Located approximately 15km from the city centre, Seletar Airport is a secondary civilian airport in Singapore. The airport is managed by Changi Airport Group (CAG) and regulated by the Civil Aviation Authority of Singapore (CAAS).
CAG announced plans to develop a new passenger terminal building at the airport in May 2016, to support the aviation growth in the region. The new terminal enhances the passenger handling capacity and the service offerings of the airport.
The new passenger terminal construction is a part of the larger Seletar Aerospace Park (SAP), an integrated aerospace park under development in the land adjacent to the airport.
Construction of the new terminal began in October 2016 and was completed in the second half of 2018. Operations at the passenger building commenced in November 2018.
The growing demand for air travel and the increasing traffic at Changi Airport, the primary airport of Singapore, called for the optimisation of resources within the aviation system. Increasing Seletar Airport’s capacity by constructing a new terminal is considered one of the feasible solutions to meet demand and minimise the pressure on Changi Airport.
The expansion enables Seletar Airport to become a valuable complement to the Changi Airport, and will also strengthen aviation in the region. It will also create more opportunities to thrive in the Seletar Aerospace Park and reinforces Singapore’s position as a vibrant aviation hub.
The new terminal and recent airport upgrades are designed to meet specific needs of the passengers and provide a better travel experience.
The new passenger terminal is a two-storey building constructed towards the eastern side of the airport with a range of improved facilities and amenities. It replaced the old passenger terminal located at the western end of the airport.
Spanning 10,000m², the new passenger terminal features four check-in counters in the departure hall, baggage handling system, six immigration lanes, two security clearance facilities, and a meet-and-greet hall. It also features a gate hold room with a capacity of 200 passengers.
The Seletar Business Aviation Centre of the terminal includes a separate drop-off area and a dedicated check-in and lounge area for business aviation passengers. It also features meeting facilities on the second level.
The project also involved the construction of three aircraft parking stands and cargo shed at the eastern end of the Aerospace Park.
Turboprop aircraft operations at Changi airport were moved to Seletar Airport’s new terminal in December 2018. This move was made to free up space for jet aircraft operations at the former airport.
Constructed in 1928, Seletar Airport served as a military base until 1968, after which it was handed over to the previous Department of Civil Aviation (DCA).
In later years, DCA was transformed into Civil Aviation Authority of Singapore (CAAS), which continued to manage the airport until it was handed over to Changi Airport Group, which was formed in July 2009.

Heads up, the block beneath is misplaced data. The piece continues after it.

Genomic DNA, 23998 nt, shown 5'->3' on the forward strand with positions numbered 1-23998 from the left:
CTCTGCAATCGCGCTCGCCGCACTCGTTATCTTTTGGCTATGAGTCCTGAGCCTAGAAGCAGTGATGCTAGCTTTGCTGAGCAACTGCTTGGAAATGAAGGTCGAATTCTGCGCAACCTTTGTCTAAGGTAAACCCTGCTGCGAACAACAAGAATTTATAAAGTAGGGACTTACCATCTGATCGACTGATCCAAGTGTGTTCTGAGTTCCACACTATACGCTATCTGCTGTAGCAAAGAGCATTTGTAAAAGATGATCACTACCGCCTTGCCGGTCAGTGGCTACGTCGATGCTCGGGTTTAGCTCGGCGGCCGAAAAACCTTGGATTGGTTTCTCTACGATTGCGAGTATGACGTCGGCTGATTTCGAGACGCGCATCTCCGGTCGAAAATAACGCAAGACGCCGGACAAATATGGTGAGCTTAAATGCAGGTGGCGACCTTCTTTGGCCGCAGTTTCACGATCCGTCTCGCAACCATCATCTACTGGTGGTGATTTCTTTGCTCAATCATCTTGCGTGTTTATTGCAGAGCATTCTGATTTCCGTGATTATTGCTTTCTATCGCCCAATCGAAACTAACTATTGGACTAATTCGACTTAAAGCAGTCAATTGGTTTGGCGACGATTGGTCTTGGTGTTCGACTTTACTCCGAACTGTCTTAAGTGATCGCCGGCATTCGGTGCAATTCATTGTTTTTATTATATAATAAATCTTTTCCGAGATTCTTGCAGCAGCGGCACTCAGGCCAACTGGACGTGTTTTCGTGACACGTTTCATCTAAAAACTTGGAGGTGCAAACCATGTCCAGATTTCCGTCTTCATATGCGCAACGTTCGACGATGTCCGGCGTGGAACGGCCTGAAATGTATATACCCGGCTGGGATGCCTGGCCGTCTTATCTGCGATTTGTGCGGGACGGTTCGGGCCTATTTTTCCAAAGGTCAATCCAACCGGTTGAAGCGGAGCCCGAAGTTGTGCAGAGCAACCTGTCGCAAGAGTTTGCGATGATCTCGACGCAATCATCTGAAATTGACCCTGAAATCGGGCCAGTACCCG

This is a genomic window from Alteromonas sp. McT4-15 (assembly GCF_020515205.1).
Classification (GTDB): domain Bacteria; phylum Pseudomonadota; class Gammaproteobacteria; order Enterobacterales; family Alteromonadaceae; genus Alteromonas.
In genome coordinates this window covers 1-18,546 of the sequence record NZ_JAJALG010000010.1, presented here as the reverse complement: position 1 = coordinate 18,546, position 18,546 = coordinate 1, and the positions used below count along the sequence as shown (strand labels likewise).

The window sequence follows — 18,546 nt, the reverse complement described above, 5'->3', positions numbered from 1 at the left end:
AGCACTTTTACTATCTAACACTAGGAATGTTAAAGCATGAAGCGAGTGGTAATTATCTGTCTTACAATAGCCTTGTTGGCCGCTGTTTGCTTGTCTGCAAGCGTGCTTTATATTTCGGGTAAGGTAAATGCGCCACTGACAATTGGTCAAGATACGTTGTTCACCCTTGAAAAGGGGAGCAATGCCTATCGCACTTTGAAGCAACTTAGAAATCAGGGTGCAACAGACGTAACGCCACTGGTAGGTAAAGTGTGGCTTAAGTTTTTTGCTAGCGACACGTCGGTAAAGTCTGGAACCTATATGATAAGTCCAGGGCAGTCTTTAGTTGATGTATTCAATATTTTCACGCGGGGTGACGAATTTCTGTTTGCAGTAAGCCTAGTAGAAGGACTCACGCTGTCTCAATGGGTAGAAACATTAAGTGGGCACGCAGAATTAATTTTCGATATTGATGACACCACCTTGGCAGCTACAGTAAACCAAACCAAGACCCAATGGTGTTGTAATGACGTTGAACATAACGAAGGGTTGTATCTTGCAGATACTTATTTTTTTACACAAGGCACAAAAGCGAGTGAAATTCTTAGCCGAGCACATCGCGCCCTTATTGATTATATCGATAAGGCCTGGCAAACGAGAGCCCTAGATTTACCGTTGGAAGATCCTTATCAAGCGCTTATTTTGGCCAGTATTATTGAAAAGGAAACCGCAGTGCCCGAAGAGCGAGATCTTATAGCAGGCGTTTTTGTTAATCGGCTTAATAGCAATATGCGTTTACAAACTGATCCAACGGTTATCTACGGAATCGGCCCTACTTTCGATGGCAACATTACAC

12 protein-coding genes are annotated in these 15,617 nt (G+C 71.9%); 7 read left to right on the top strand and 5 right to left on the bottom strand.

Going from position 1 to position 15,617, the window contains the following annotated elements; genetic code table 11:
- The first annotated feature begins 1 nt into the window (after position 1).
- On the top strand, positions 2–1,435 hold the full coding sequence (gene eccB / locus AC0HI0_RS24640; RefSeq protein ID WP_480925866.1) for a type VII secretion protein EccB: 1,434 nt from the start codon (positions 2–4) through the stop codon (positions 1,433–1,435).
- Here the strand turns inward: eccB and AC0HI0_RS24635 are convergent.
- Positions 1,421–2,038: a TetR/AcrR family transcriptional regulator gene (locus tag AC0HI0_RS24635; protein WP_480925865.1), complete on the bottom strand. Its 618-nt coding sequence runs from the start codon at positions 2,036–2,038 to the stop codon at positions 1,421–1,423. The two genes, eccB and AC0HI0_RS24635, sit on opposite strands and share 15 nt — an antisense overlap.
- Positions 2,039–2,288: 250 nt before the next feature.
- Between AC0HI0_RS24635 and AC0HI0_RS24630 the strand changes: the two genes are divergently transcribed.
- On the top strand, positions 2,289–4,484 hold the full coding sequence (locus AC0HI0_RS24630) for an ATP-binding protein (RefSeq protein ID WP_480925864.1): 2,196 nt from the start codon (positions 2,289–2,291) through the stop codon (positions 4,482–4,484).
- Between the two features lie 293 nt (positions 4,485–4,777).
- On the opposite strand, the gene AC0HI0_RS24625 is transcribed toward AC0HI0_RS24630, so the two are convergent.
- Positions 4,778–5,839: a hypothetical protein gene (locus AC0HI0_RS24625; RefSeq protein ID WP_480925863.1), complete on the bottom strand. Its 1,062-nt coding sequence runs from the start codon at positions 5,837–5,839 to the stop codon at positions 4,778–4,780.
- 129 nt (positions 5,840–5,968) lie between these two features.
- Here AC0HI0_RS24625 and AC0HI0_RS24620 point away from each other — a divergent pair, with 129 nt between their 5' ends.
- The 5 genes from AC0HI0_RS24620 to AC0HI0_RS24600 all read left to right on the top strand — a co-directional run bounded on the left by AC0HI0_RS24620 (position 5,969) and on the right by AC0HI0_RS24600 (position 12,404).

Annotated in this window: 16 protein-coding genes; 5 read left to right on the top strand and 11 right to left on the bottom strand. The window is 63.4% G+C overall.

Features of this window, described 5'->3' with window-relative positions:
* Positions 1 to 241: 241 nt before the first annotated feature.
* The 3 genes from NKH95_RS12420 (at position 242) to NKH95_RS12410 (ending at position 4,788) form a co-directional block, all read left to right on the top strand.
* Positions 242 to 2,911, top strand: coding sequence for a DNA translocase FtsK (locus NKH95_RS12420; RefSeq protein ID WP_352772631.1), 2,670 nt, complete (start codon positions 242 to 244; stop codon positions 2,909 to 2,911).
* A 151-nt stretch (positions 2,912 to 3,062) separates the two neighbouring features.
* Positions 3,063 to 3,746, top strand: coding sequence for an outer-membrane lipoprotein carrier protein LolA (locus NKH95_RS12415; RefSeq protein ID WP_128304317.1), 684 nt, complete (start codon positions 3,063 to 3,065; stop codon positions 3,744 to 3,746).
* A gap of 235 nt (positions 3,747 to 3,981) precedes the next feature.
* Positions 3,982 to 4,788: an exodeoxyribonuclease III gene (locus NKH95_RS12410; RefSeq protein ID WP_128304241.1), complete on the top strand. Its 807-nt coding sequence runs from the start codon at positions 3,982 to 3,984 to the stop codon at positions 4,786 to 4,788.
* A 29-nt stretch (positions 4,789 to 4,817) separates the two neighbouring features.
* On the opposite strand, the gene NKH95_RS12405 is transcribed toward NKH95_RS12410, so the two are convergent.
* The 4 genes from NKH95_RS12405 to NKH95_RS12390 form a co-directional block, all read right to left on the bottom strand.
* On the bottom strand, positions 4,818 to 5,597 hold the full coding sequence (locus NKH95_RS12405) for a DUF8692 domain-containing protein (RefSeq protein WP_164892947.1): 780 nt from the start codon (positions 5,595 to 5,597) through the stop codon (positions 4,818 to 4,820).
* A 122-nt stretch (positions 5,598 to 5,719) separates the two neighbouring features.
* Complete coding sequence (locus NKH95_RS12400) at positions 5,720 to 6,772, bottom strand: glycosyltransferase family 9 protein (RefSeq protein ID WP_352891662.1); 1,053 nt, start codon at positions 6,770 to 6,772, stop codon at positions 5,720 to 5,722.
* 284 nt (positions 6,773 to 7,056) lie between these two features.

The airport features a single runway (03/21), which was extended to the current 1,836m length from 1,592m, in 2011. The extended runway allows the airport to handle larger aircraft and heavier take-off loads.
The runway is equipped with an instrument landing system (ILS) that allows for operations even in low visibility and poor weather conditions.
In January 2012, a new control tower, located on the east side of the runway, was opened at the airport. Replacing the old tower built before the Second World War, the new tower offers increased capacity, as well as improved air traffic services and aircraft manoeuvring guidelines within the airport.
Air traffic controllers have access to ergonomically designed workstations that enable them to handle multiple operations effectively. There are three workstations, which can be customised to suit specific role of the controller. The panels are arranged in an intuitive layout providing the controllers the most commonly used equipment at the closest.
A number of global aerospace companies offer maintenance, repair and overhaul (MRO) services at the airport. Some of them include Bombardier, Execujet, Pratt & Whitney and Rolls-Royce, which offer extensive facilities and hangars to provide maintenance and servicing for both narrow-body aircraft and business jets and components.
Taxis and public buses are available outside the airport for arriving passengers. A taxi stand is located outside the arrival meeting hall, which offers 24/7 taxi service in Singapore.
Public bus services 103 and 102 are accessible from stops located opposite to the airport terminal building.
Being constructed near the airport, Seletar Aerospace Park aims to transform the airport into a world-class facility to meet the increasing aerospace needs of the region.
Located on 320ha, the Aerospace Park will host a cluster of activities, including the maintenance, repair and overhaul of aircraft and components, design, manufacturing and assembly of aircraft engines, components and light aircraft, and educational, training and research facilities.
A number of international aerospace companies have already signed to launch their operations in the industrial park. By locating in such a closely knit aerospace business community, companies can reap the benefits of integrated environment, economies of scale and increased efficiency, new industry collaborations, and access to the park’s infrastructure and close proximity to suppliers, customers and partners.
Takenaka Corporation was awarded a JPY3.8bn ($36.6m) contract by the Changi Airport Group for the construction of a new terminal at the airport.
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